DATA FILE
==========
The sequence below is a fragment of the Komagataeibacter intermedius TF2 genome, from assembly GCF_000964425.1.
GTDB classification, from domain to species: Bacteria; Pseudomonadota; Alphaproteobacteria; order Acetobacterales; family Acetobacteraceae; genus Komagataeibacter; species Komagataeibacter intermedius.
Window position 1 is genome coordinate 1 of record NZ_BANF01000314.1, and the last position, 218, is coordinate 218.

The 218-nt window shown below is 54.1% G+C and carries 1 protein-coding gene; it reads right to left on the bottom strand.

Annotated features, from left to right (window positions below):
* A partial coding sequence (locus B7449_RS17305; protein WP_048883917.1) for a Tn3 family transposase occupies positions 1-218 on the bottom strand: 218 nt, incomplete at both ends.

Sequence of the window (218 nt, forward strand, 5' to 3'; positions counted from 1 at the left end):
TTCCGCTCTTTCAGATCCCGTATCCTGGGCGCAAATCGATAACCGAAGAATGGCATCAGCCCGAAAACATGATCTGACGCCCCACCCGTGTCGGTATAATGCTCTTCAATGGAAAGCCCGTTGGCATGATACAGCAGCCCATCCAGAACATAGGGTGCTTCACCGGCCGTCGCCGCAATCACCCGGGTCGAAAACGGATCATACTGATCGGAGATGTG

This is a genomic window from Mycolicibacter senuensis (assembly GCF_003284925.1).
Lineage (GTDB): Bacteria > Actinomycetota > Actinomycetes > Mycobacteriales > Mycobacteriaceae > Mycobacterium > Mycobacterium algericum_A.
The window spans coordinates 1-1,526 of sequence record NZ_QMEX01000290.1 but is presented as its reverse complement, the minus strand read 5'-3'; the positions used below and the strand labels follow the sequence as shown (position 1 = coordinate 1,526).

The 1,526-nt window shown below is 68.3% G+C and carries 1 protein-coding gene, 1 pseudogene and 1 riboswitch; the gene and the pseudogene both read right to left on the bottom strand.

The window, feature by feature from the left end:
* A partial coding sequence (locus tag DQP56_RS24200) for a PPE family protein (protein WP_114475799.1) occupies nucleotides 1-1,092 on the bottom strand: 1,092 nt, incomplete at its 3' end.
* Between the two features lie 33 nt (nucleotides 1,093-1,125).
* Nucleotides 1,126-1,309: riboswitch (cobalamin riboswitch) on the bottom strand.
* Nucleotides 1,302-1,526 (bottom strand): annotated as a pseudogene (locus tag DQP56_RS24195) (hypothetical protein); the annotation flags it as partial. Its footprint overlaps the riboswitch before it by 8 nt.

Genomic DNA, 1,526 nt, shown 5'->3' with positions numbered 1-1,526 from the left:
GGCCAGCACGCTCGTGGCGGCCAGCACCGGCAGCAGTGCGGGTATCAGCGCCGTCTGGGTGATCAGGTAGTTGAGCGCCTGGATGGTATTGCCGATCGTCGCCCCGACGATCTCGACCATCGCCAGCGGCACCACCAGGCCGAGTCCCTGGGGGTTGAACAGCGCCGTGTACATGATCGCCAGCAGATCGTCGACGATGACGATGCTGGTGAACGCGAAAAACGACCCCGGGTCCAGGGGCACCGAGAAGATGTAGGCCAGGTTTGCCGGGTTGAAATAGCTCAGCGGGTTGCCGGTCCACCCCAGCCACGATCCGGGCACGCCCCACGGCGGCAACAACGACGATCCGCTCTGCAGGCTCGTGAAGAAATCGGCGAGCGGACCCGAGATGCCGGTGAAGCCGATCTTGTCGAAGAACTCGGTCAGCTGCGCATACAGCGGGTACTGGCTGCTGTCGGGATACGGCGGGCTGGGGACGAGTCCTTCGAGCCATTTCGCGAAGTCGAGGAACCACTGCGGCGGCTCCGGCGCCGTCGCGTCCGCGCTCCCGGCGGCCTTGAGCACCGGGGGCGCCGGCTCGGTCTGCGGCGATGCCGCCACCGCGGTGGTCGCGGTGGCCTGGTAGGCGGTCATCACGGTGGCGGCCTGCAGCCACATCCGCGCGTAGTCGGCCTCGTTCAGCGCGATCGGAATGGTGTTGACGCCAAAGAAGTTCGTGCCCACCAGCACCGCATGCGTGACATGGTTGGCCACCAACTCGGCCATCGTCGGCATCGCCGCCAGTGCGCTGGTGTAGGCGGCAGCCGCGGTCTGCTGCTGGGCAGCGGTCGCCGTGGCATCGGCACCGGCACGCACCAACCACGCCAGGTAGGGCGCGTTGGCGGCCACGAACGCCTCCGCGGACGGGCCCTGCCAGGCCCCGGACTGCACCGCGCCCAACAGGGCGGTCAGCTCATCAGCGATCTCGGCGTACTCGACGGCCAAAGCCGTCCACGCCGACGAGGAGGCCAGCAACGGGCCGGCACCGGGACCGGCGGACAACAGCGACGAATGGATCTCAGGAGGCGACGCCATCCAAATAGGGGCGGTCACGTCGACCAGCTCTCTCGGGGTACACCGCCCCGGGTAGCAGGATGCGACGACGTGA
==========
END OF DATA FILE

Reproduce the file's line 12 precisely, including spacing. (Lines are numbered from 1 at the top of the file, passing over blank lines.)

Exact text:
The 1,526-nt window shown below is 68.3% G+C and carries 1 protein-coding gene, 1 pseudogene and 1 riboswitch; the gene and the pseudogene both read right to left on the bottom strand.